The Soil Hydrology Model (SHM) was modified, and daily simulations of soil volumetric water content were made at 38 Oklahoma Mesonet sites for July 1997. These model results were compared with soil moisture observations made at the mesonet sites at depths of 5, 25, 60, and 75 cm. This work is believed to be the first time that a hydrological model has been evaluated with in situ soil moisture measurements over such an extensive area spanning several climate zones. Comparisons of time series between the observed and modeled domain-averaged volumetric water content at 5 cm revealed similar phase and amplitude changes, a coefficient of determination (R2) of 0.64, and small mean bias and root-mean-square errors (MBE and rmse) of 0.03 and 0.09, respectively. At 25, 60, and 75 cm, the model performance was slightly worse, with R2 values between 0.27 and 0.40, MBE between -0.01 and 0.02, and rmse between 0.11 and 0.13. The model response to changes in soil water at these levels was sluggish, possibly because of, among other things, a lack of ability to model preferential downward water flow through cracks in the soil. The results of this study suggest that SHM can be used effectively to initialize 5-cm soil moisture values in numerical prediction models. At deeper soil levels, however, the relatively small R2 values and negligible MBE suggest that the model may be better suited for initializing a regionally averaged soil moisture value rather than unique gridbox values. These results illustrate the difficulty in using point measurements to validate a hydrological model, especially deeper in the soil where moisture values are more dependent on soil properties (which can vary sharply over small distances) and are less dependent on recent rainfall.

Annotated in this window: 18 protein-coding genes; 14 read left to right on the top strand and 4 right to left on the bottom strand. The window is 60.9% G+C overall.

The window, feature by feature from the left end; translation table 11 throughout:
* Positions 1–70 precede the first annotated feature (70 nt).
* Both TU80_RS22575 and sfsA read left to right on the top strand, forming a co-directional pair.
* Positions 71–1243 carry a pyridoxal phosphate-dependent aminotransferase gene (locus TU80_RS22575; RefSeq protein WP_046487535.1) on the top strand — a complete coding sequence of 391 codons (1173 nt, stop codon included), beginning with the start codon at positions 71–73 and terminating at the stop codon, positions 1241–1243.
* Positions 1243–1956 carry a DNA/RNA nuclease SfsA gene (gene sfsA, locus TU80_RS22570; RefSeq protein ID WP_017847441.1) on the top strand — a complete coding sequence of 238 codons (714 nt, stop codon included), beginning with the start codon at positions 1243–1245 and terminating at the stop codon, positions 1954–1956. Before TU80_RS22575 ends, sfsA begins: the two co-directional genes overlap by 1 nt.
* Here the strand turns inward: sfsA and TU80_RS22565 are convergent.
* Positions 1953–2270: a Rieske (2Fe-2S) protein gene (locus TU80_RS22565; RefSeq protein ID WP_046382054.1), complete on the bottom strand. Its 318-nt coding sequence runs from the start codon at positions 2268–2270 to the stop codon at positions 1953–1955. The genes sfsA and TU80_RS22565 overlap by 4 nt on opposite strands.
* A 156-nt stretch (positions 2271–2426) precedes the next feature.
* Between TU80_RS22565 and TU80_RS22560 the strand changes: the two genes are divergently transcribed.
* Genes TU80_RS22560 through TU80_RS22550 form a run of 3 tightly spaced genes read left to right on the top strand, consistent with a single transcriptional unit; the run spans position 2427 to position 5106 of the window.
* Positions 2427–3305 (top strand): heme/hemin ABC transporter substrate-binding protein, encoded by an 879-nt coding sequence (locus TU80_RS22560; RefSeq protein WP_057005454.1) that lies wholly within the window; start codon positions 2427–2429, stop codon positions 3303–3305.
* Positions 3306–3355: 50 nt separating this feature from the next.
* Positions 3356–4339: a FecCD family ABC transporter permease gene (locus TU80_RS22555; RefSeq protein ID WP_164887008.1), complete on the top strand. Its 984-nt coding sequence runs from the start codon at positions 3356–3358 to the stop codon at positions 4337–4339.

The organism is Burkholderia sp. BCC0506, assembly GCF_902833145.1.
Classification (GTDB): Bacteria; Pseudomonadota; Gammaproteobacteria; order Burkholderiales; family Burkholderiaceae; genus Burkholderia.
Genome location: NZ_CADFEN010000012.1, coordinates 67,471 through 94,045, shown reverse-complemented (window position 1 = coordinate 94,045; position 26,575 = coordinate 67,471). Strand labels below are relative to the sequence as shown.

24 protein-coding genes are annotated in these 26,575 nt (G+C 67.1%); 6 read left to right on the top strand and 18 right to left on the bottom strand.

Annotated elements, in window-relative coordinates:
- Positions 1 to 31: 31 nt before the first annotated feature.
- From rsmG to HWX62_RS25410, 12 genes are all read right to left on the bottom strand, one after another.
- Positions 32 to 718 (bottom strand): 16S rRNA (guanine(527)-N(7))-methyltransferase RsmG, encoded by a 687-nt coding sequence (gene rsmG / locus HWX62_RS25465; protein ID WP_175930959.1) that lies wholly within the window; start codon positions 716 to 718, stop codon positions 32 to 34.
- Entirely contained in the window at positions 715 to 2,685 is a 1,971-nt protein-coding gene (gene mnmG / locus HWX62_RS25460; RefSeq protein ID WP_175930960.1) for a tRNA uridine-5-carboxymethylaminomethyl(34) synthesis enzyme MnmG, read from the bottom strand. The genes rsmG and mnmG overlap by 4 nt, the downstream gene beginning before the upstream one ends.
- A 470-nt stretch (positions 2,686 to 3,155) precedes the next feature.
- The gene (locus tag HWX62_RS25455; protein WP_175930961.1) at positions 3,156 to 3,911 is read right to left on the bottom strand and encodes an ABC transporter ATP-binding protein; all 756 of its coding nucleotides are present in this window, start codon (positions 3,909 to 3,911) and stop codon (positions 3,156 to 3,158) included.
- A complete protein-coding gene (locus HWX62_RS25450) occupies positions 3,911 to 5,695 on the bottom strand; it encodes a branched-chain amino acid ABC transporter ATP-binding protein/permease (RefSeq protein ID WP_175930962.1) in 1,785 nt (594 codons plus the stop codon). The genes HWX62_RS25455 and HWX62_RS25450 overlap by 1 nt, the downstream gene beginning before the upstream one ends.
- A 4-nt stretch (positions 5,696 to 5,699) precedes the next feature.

|Original language||English (US)|
|Number of pages||11|
|Journal||Journal of Hydrometeorology|
|State||Published - Aug 2000|
All Science Journal Classification (ASJC) codes
- Atmospheric Science